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Closing Your Business

Mrs B Metcalf, Margate

"I was really worried about the cost of closing my nursery business. In the end I was entitled to over £11,000 redundancy from the government which paid for everything and left me enough for a holiday."

Limited Companies

The best way to close down a limited company will depend on whether the company is solvent or insolvent.

If your company has debts and is no longer viable then a Creditors Voluntary Liquidation (CVL) is likely to be the best way to close it down. During liquidation the company’s assets are sold and used to pay off creditors.

If any debts remain and cannot be paid they are written off, provided they are not personally guaranteed. Liquidation is often the most appropriate way of dealing with company creditors – and not only that on liquidation you could be entitled to claim redundancy from the Redundancy Payments Office.

If you are looking to wind up a company that is solvent and has assets over £25,000 then a Members Voluntary Liquidation (MVL) is probably the best way forward. The MVL should attract entrepreneur’s relief which means it is more tax efficient than simply dissolving.

Often shareholders can be paid within 7 days with the company itself completely wound up in less than 6 months.

If the company has reserves of less than £25,000 then the best option is normally dissolution. Any funds can usually be paid as a capital distribution (often a better option than dividends) before we apply for the company to be struck off.

At the Insolvency Practice our dissolution service costs only £199+VAT, making it the most cost effective way of winding up your company. To find out if you qualify why not complete our free 60 second test or call us on 0800 014 1486.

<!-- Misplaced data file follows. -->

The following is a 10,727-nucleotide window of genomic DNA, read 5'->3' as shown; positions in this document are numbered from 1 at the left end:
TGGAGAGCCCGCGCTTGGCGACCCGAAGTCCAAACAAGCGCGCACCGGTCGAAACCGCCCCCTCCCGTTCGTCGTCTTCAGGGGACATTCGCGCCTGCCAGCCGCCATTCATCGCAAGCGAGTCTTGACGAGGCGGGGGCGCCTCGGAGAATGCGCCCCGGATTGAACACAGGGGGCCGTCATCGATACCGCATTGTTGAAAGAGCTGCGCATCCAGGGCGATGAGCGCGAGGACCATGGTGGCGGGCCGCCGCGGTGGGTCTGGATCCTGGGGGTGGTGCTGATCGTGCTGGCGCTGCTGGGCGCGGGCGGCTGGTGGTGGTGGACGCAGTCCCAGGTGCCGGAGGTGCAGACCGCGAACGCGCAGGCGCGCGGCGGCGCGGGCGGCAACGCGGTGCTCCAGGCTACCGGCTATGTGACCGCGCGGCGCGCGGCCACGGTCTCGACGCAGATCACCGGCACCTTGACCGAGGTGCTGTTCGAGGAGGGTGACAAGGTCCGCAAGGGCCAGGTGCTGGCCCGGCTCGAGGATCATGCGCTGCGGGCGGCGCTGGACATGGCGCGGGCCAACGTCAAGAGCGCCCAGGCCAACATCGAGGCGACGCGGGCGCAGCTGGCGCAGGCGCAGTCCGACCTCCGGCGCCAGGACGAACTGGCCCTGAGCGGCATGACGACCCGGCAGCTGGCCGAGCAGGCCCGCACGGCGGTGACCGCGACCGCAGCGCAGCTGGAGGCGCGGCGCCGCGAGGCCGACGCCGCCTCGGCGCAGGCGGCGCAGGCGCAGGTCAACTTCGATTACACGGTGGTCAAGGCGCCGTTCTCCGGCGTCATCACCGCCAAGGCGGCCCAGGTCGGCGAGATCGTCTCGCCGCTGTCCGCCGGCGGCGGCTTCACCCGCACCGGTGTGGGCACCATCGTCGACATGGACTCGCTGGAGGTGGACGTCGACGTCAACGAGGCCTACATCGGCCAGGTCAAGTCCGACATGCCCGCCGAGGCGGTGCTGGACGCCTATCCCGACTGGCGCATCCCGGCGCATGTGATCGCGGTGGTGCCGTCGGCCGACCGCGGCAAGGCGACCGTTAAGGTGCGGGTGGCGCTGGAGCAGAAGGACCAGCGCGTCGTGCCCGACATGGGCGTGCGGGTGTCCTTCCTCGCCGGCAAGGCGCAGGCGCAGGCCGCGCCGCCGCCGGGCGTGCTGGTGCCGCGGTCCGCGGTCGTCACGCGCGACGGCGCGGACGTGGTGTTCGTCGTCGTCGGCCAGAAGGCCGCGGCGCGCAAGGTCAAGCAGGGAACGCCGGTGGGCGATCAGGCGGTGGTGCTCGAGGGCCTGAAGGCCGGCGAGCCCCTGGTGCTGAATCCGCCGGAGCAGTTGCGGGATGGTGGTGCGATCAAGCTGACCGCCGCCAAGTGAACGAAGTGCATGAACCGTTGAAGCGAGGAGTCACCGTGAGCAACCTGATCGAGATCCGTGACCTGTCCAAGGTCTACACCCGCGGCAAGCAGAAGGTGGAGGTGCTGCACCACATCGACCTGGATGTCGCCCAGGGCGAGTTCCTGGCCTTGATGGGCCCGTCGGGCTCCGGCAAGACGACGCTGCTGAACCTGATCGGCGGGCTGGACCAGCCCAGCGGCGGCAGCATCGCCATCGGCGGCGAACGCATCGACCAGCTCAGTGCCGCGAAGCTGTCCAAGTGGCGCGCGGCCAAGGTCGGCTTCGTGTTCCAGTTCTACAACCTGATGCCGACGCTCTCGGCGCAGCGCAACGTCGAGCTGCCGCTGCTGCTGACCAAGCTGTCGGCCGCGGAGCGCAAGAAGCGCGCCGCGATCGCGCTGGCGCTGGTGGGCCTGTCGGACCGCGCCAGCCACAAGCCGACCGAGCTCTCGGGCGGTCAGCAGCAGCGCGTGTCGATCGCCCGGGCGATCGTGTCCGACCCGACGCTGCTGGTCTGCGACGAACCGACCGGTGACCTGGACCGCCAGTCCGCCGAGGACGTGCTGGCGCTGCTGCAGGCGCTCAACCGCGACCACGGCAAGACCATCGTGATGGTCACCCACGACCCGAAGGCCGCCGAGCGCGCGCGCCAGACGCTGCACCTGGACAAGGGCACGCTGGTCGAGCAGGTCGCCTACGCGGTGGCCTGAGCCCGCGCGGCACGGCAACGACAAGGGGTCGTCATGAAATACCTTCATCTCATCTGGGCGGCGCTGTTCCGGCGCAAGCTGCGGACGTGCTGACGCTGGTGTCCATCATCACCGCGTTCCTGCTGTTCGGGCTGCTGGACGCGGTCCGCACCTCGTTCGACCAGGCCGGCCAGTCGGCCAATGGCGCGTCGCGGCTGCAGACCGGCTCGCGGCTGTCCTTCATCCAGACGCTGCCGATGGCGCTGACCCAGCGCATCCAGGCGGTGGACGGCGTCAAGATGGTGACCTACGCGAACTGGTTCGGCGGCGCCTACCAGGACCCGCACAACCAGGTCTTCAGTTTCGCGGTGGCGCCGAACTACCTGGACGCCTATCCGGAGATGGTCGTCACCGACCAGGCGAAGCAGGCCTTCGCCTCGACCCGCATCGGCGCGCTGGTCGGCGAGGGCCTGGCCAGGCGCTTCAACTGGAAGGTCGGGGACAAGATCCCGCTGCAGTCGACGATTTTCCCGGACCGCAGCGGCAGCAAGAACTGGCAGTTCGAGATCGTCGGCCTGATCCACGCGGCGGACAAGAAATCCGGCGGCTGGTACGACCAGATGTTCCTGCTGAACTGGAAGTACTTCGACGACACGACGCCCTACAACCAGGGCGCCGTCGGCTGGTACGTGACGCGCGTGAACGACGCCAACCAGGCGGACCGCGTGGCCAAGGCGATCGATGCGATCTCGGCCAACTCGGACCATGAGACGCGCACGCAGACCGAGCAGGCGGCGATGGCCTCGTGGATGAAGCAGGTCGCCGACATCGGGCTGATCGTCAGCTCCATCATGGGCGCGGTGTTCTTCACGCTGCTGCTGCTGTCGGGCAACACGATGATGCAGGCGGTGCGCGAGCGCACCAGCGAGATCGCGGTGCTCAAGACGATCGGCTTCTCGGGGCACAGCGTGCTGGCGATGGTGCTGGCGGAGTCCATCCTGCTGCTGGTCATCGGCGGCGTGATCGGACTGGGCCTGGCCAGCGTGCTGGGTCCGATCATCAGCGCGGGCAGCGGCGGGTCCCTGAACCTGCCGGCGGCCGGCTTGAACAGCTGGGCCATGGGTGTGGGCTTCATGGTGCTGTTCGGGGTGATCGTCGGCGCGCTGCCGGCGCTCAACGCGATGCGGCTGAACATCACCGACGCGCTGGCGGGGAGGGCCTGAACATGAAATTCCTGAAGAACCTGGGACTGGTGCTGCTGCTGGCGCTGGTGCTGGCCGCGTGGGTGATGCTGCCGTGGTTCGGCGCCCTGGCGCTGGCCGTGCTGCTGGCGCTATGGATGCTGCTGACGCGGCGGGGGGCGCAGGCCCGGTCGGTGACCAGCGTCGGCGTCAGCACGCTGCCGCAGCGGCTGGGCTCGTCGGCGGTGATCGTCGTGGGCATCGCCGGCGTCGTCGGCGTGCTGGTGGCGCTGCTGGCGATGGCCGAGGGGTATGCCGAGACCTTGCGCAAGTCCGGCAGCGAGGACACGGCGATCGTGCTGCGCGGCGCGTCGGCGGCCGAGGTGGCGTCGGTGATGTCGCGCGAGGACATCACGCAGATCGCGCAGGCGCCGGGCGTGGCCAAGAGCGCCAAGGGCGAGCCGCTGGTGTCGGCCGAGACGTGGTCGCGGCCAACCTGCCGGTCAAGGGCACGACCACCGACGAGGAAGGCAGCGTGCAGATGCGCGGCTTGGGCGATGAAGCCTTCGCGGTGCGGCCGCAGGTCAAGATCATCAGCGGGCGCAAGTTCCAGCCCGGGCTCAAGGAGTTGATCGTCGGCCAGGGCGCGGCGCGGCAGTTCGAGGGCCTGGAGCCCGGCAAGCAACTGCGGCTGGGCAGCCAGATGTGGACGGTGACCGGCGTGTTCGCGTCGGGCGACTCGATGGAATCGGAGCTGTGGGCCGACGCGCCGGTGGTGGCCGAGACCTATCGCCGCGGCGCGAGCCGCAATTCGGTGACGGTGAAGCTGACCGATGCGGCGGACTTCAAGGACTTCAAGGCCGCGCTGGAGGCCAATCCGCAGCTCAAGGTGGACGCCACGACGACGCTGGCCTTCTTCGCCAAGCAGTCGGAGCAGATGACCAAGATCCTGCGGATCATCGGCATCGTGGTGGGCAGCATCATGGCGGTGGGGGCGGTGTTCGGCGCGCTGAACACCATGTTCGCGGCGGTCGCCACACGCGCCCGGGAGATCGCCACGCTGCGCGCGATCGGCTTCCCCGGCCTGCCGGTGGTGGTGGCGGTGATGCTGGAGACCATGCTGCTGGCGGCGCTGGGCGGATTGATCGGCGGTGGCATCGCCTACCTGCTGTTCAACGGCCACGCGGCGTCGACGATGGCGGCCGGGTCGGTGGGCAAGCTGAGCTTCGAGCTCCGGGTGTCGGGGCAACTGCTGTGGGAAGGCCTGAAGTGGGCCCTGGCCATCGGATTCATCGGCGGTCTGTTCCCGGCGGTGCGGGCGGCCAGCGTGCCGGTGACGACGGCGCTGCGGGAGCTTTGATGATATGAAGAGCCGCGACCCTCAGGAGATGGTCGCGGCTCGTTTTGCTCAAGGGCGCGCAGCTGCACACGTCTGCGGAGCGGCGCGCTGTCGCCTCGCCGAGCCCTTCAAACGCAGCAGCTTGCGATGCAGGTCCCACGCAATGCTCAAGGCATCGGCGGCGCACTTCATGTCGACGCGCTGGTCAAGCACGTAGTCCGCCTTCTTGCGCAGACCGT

Sole Traders

Sole traders are personally liable for business debts so the options available are different to those of a company director.

Individual voluntary arrangements (IVAs) have become increasingly popular (13,917 in Q3 2016 alone) and allow you to write off the majority of your debt and continue in business. Interest on any debts will be frozen and monthly payments reduced allowing you to trade out of debt and stop legal action.

If you own your own home then it (and other valuable assets) is much better protected in an IVA than bankruptcy. If you have over £10,000 of debt (this includes HMRC) and 2 creditors then an IVA could be the solution. Why not try our free 60 second test and see if you qualify.

If your business is losing money and no longer viable then an IVA is probably not the best course of action. It is unlikely that the monthly payments will be maintained and if you have no assets to protect then bankruptcy is probably the more sensible option.

Bankruptcy is often seen as the end of the world but in reality it is far less intrusive than it used to be and you will normally be discharged within 12 months. Bankruptcy brings certainty and can allow sole traders to wipe the slate clean and start again.

What's the best way to close your company? Try our free...



Case Study 1 – Security Services Company


Contracts had not been costed properly and the accounting system was non existent. The company was leaking money and when we scratched the surface it was clear that large debts had built up.


Case Study 2 – Builder


The downturn in the housing market saw a major change in fortunes for this company. Contracts disappeared and existing projects were scaled back. Having taken on employees and bought additional equipment during the housing boom this left the business in an impossible situation.


Case Study 3 – Florist


Like most businesses this limited company saw a fall in sales as the recession took hold. Flowers were seen as a luxury item and with money tight customers dried up. The bigger wedding and corporate buyers also began to spend less.